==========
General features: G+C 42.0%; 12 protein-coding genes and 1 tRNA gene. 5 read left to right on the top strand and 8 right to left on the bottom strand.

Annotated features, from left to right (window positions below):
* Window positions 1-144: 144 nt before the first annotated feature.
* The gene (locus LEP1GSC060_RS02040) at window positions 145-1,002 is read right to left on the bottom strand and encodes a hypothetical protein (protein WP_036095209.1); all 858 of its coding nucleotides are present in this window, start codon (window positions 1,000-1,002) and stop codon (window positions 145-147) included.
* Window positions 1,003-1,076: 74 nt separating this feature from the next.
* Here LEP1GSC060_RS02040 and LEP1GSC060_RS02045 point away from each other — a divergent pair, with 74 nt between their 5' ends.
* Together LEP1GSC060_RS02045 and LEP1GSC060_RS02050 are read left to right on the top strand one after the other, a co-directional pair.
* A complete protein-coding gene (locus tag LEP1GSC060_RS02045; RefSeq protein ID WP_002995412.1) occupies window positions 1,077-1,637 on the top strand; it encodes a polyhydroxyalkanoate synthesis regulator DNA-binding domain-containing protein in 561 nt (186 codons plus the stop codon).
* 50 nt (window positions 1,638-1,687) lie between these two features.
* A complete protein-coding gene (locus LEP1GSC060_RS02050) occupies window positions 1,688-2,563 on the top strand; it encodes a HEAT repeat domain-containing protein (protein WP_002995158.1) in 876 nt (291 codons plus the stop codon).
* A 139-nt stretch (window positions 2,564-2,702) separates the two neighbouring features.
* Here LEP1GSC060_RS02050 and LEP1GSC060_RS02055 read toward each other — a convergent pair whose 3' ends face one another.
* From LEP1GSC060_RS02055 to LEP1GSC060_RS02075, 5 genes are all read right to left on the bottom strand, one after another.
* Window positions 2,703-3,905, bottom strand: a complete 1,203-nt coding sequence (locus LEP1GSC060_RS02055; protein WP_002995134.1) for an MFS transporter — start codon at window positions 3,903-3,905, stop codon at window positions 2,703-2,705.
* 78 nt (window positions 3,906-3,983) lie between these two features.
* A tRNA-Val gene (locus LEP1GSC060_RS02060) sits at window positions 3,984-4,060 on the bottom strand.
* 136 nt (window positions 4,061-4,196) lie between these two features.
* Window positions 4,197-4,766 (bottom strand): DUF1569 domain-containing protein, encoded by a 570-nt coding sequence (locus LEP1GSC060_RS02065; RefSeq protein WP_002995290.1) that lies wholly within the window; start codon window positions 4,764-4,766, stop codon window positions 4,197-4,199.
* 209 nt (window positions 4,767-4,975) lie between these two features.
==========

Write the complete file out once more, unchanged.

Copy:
General features: G+C 42.0%; 12 protein-coding genes and 1 tRNA gene. 5 read left to right on the top strand and 8 right to left on the bottom strand.

Annotated features, from left to right (window positions below):
* Window positions 1-144: 144 nt before the first annotated feature.
* The gene (locus LEP1GSC060_RS02040) at window positions 145-1,002 is read right to left on the bottom strand and encodes a hypothetical protein (protein WP_036095209.1); all 858 of its coding nucleotides are present in this window, start codon (window positions 1,000-1,002) and stop codon (window positions 145-147) included.
* Window positions 1,003-1,076: 74 nt separating this feature from the next.
* Here LEP1GSC060_RS02040 and LEP1GSC060_RS02045 point away from each other — a divergent pair, with 74 nt between their 5' ends.
* Together LEP1GSC060_RS02045 and LEP1GSC060_RS02050 are read left to right on the top strand one after the other, a co-directional pair.
* A complete protein-coding gene (locus tag LEP1GSC060_RS02045; RefSeq protein ID WP_002995412.1) occupies window positions 1,077-1,637 on the top strand; it encodes a polyhydroxyalkanoate synthesis regulator DNA-binding domain-containing protein in 561 nt (186 codons plus the stop codon).
* 50 nt (window positions 1,638-1,687) lie between these two features.
* A complete protein-coding gene (locus LEP1GSC060_RS02050) occupies window positions 1,688-2,563 on the top strand; it encodes a HEAT repeat domain-containing protein (protein WP_002995158.1) in 876 nt (291 codons plus the stop codon).
* A 139-nt stretch (window positions 2,564-2,702) separates the two neighbouring features.
* Here LEP1GSC060_RS02050 and LEP1GSC060_RS02055 read toward each other — a convergent pair whose 3' ends face one another.
* From LEP1GSC060_RS02055 to LEP1GSC060_RS02075, 5 genes are all read right to left on the bottom strand, one after another.
* Window positions 2,703-3,905, bottom strand: a complete 1,203-nt coding sequence (locus LEP1GSC060_RS02055; protein WP_002995134.1) for an MFS transporter — start codon at window positions 3,903-3,905, stop codon at window positions 2,703-2,705.
* 78 nt (window positions 3,906-3,983) lie between these two features.
* A tRNA-Val gene (locus LEP1GSC060_RS02060) sits at window positions 3,984-4,060 on the bottom strand.
* 136 nt (window positions 4,061-4,196) lie between these two features.
* Window positions 4,197-4,766 (bottom strand): DUF1569 domain-containing protein, encoded by a 570-nt coding sequence (locus LEP1GSC060_RS02065; RefSeq protein WP_002995290.1) that lies wholly within the window; start codon window positions 4,764-4,766, stop codon window positions 4,197-4,199.
* 209 nt (window positions 4,767-4,975) lie between these two features.